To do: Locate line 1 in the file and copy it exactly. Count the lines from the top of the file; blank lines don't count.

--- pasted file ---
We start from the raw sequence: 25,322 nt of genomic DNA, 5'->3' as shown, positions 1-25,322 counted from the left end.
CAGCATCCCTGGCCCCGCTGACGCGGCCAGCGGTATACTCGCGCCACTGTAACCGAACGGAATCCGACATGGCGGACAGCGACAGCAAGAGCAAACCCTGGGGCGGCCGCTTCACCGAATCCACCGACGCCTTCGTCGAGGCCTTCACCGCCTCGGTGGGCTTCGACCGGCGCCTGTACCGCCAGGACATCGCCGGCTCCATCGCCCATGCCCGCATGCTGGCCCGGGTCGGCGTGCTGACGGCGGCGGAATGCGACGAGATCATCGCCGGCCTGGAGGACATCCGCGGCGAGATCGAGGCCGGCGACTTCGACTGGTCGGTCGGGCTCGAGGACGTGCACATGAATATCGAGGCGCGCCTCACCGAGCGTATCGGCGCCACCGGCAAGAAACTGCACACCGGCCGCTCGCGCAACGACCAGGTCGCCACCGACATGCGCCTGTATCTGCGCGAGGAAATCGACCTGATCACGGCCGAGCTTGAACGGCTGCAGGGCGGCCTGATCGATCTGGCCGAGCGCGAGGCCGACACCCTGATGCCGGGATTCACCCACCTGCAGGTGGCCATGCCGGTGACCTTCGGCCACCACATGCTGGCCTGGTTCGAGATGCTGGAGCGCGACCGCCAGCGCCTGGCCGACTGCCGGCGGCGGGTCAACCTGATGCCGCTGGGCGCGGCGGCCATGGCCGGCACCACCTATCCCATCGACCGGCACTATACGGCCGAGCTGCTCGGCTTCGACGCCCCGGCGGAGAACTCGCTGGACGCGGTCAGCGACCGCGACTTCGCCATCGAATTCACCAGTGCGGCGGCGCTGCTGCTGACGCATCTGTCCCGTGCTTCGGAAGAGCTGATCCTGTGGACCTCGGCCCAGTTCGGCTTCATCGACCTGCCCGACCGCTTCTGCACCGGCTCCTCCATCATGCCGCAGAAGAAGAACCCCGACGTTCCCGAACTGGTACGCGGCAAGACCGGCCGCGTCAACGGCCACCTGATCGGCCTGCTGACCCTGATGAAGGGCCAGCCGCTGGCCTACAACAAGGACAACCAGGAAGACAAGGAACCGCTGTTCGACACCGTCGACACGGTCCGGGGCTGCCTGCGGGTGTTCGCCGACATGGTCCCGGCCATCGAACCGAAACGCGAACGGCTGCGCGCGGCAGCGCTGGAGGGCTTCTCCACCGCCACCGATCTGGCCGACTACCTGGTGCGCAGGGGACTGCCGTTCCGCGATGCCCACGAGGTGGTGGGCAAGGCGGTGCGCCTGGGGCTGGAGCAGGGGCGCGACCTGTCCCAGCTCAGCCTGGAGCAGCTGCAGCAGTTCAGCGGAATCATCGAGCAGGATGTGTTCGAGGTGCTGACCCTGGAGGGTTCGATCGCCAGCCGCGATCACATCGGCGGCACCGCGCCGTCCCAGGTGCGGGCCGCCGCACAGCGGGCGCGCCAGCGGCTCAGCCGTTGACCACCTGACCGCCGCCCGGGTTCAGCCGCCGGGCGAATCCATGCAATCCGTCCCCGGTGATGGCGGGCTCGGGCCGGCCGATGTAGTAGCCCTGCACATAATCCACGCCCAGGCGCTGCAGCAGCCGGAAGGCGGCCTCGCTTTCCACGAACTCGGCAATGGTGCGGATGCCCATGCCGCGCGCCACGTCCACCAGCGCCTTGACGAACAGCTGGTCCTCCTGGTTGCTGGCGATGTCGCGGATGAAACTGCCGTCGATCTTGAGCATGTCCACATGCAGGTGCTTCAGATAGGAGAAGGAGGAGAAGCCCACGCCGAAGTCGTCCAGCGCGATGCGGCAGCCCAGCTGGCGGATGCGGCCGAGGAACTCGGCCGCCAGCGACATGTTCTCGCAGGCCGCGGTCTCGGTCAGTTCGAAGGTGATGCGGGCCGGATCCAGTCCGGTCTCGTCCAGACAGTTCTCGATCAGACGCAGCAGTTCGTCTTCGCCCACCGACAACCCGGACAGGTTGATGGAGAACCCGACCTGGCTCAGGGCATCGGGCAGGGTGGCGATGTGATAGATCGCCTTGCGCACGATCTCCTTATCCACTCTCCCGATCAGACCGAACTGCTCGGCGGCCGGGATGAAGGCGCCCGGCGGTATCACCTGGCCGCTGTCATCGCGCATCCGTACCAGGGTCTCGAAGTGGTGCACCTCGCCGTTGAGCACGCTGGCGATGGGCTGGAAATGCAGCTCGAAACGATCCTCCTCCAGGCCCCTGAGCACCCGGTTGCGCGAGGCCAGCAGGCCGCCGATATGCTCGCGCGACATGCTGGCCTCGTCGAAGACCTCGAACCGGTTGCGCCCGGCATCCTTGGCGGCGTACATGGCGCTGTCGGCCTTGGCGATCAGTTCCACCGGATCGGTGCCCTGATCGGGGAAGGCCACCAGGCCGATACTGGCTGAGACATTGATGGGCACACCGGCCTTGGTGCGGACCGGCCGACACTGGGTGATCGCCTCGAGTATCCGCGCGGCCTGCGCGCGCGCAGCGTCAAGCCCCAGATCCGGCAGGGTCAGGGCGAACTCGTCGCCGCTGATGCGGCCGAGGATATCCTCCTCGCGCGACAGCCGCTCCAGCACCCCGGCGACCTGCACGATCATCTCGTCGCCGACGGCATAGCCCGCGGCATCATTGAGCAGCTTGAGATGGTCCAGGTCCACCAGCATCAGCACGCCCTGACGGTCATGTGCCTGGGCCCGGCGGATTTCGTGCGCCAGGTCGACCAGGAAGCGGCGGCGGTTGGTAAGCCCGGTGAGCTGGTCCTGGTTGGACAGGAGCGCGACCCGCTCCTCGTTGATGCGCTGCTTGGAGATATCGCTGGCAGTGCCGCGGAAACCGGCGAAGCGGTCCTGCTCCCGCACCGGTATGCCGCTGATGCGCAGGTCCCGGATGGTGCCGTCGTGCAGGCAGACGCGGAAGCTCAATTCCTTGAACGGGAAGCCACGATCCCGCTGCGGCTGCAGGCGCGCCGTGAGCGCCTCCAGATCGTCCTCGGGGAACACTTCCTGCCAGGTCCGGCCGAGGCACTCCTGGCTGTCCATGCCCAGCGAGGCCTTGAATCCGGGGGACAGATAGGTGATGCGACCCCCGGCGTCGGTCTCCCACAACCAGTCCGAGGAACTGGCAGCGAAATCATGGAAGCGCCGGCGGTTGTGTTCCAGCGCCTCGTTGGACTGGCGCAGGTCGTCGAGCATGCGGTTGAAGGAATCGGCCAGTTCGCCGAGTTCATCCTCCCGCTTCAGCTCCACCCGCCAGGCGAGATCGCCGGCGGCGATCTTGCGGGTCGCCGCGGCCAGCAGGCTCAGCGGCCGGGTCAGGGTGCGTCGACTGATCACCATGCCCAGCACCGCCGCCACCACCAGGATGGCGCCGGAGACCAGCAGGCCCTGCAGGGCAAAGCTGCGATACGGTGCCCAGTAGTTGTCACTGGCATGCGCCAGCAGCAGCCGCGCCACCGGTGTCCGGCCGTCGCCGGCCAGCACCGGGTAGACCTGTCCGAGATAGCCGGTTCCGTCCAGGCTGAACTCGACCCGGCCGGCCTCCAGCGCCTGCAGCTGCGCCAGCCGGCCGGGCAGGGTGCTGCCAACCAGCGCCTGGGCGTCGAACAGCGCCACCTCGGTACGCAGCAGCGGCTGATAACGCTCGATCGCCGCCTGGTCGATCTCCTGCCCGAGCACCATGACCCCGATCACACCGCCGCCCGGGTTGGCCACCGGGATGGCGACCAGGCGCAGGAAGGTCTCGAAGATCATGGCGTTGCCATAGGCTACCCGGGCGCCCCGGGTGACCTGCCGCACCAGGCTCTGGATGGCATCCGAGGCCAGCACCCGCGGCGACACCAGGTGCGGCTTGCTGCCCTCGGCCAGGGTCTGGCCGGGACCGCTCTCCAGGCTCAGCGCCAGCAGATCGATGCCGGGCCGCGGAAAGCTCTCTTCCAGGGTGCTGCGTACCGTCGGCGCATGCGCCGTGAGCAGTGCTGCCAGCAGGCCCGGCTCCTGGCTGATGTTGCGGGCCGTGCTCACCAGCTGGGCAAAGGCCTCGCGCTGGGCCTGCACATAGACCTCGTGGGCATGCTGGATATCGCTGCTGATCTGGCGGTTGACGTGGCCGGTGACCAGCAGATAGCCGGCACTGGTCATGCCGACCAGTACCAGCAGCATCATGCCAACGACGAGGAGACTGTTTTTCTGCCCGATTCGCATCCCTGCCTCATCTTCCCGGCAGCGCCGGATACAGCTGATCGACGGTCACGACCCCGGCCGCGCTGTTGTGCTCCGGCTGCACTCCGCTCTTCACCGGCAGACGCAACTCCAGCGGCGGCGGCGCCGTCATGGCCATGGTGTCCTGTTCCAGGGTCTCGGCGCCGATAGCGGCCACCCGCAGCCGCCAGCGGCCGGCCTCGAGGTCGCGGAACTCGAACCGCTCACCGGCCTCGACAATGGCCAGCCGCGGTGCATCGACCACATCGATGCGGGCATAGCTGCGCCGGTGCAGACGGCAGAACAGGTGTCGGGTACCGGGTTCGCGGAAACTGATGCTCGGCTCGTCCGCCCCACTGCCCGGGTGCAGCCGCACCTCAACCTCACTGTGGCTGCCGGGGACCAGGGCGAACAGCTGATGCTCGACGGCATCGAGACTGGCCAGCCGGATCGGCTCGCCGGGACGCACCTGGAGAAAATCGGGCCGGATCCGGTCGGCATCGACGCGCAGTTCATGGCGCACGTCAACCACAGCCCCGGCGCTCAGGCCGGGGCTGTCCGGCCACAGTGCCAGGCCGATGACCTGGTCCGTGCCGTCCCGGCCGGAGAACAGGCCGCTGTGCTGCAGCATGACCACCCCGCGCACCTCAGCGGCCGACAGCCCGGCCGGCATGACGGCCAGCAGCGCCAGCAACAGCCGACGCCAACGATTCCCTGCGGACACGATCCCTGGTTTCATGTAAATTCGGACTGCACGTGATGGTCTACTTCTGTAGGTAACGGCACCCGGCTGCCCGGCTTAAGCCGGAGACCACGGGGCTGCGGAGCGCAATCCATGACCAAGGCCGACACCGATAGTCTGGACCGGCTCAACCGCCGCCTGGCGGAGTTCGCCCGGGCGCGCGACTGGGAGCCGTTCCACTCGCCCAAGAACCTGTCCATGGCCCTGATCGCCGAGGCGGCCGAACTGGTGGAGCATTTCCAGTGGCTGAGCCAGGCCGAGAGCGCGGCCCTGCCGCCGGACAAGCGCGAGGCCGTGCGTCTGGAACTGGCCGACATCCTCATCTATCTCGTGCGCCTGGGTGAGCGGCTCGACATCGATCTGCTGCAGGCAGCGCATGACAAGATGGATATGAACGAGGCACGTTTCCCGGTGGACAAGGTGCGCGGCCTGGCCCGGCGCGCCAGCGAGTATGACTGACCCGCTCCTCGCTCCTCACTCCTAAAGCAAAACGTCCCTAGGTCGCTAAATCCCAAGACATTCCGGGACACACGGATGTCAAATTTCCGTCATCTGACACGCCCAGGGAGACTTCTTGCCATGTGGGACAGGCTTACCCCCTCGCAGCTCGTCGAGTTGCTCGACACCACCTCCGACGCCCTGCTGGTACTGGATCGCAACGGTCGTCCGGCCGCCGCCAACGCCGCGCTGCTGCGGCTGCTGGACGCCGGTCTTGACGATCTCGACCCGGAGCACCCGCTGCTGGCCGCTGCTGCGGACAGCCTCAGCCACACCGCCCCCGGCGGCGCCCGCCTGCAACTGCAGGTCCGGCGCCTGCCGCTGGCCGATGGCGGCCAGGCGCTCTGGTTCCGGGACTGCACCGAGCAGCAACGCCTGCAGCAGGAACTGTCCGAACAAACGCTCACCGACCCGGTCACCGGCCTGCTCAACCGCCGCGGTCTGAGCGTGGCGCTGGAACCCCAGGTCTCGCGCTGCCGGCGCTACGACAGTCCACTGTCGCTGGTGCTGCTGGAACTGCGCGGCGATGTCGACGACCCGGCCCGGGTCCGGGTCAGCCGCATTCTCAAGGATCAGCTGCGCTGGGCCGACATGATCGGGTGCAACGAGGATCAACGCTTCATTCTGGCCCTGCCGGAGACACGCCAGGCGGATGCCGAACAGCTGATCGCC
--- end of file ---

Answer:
We start from the raw sequence: 25,322 nt of genomic DNA, 5'->3' as shown, positions 1-25,322 counted from the left end.